my son, Ezra

My son, Ezra.
I know life isn’t fair. I’m a grown up now, and I get it. Things happen, and sometimes they are with reason, and sometimes they are without. My son, Ezra, died seven years ago after fighting neuroblastoma cancer for 13 months. When I watch this video, I am broken over and again by the smallness of the moment, the casual magnificence. Oh, for another moment like that with him…

I carry that soul-screaming loss every day. I am a hopeful man, and for years after Ezra died I struggled to hold that hope. It wandered from me, tether-snapped back, and hid in the cracks in my bones left by the pain of loss. But I am a hopeful man.

Grief isn’t a season. Grief is a separate and simultaneous piece of your heart. It will not – should not – go away, and we simply continue. It is easy, and in some sad way comforting, to let grief overcome hope. I’m not sure if I’m saying that right… maybe to… rest in grief? Every moment I have a decision to carry or to be consumed by it. Not in an “unhealthy” way of not “moving through” something… I guess I’m saying simply this: you can not forget the child you’ve lost, and must still choose how to approach the world.

But I am a hopeful man. And I am surrounded by many hopeful people – who’ve known this icy clenched hand around their heart, who’ve stayed up crying for their sons and daughters, who’ve lost, who’ve fought, who’ve beaten cancer.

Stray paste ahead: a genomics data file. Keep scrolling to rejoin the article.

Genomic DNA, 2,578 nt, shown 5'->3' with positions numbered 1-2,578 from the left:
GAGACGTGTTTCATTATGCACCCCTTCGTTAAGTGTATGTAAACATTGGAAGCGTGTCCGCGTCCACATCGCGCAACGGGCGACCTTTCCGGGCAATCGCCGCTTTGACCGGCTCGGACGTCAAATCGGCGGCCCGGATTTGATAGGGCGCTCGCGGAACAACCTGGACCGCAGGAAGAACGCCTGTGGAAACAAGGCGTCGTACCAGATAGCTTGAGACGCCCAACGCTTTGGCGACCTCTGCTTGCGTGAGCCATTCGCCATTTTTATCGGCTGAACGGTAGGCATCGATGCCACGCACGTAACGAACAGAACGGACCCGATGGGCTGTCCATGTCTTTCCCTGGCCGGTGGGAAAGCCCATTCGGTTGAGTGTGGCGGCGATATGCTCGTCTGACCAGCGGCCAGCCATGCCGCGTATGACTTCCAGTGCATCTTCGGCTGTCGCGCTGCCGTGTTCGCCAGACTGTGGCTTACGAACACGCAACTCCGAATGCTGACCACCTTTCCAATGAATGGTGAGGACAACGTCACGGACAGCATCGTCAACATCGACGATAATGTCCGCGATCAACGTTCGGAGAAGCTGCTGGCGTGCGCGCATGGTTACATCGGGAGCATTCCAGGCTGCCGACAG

We may occasionally complain, but if we do it is because we choose to change this truth of childhood cancer. We may take days off because the closeness and weight of it all is too overwhelming that day. But usually – mostly – we are beating neuroblastoma.

Life is not fair. And terrible things sometimes happen for no reason. But WE choose to take tragedy as tempering. WE choose to stand when the shaking is furious, and to build practical and effective hope. We do this through research and clinical trials, understanding intimately the very thing which ripped our children from us, a terrible respect for cancer’s maliciousness.

600 kids. 30 hospitals. 19 clinical trials. 10 years. And so very many families who know a different truth than the one of loss my family (and many others) have, because of our work. I speak with depth of emotion because you cannot tell these stories without it.

Thank you for being a part of curing cancer for kids. #WEWillBeatNb